Do you really need the extra dashes in your GUID values? Could you potentially add the dashes only when you display the data? Or, since you're on 11g, add a function-based virtual column that converts the dash-free GUID to a GUID in the format that you prefer?

And since you're coming from SQL Server, I should point out that it would be conventional in Oracle to use a sequence to populate synthetic primary keys rather than using a GUID. Using a sequence to populate the key would generally be more efficient than calling SYS_GUID.

share|improve this answer
    
+1 leave it to Justin to put the frosting on ;-) –  DCookie Jul 22 '11 at 21:16
1  
Embedding a PLSQL function in the insert would still cause a context shift. –  Allan Jul 22 '11 at 21:28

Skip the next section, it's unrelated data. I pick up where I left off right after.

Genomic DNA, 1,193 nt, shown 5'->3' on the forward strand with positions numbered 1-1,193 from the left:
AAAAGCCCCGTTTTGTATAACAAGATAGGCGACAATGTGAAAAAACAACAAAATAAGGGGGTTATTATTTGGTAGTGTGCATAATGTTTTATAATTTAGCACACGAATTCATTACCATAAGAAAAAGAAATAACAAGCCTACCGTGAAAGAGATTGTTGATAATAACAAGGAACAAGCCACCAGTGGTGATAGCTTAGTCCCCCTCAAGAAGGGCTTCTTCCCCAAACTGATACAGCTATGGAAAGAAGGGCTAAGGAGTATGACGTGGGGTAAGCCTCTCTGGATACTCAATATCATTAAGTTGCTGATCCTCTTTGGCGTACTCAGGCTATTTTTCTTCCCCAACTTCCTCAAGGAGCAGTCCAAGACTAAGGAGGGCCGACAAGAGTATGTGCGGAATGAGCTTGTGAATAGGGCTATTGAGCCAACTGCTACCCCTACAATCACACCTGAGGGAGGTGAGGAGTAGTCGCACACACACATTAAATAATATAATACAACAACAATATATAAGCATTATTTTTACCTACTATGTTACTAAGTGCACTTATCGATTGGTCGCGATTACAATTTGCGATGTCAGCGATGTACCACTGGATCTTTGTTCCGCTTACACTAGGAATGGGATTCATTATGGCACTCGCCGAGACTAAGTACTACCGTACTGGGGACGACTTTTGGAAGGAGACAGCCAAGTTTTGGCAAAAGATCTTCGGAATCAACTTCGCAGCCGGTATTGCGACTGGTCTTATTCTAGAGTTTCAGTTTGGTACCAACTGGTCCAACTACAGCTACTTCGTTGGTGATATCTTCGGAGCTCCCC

@Shannon - Are you saying that you have seen SYS_GUID return duplicate values? That seems unlikely to me-- do you have code that reproduces the problem? –  Justin Cave Jul 22 '11 at 22:38
    
No, I wasn't talking about sys_guid. But never mind, the guids are different in the middle and I wasn't careful enough when reviewing them. –  Shannon Severance Jul 22 '11 at 22:43
    
+1 especially for suggesting sequences and normal (dash-free) sys_guid's –  Rob van Wijk Jul 23 '11 at 11:20

As @Kerri implied, you cannot use a PLSQL function as a default value in a table definition. The relevant statement in the Oracle documentation is "A DEFAULT expression cannot contain references to PL/SQL functions...".

In addition to being the only way to insert a formatted GUID, as you're attempting to do, a trigger provides a second advantage: unlike with a default value, the value set by the trigger cannot be overridden by a careless developer.

As an aside, you should really revise your newid function to use direct assignment rather than select ... from dual: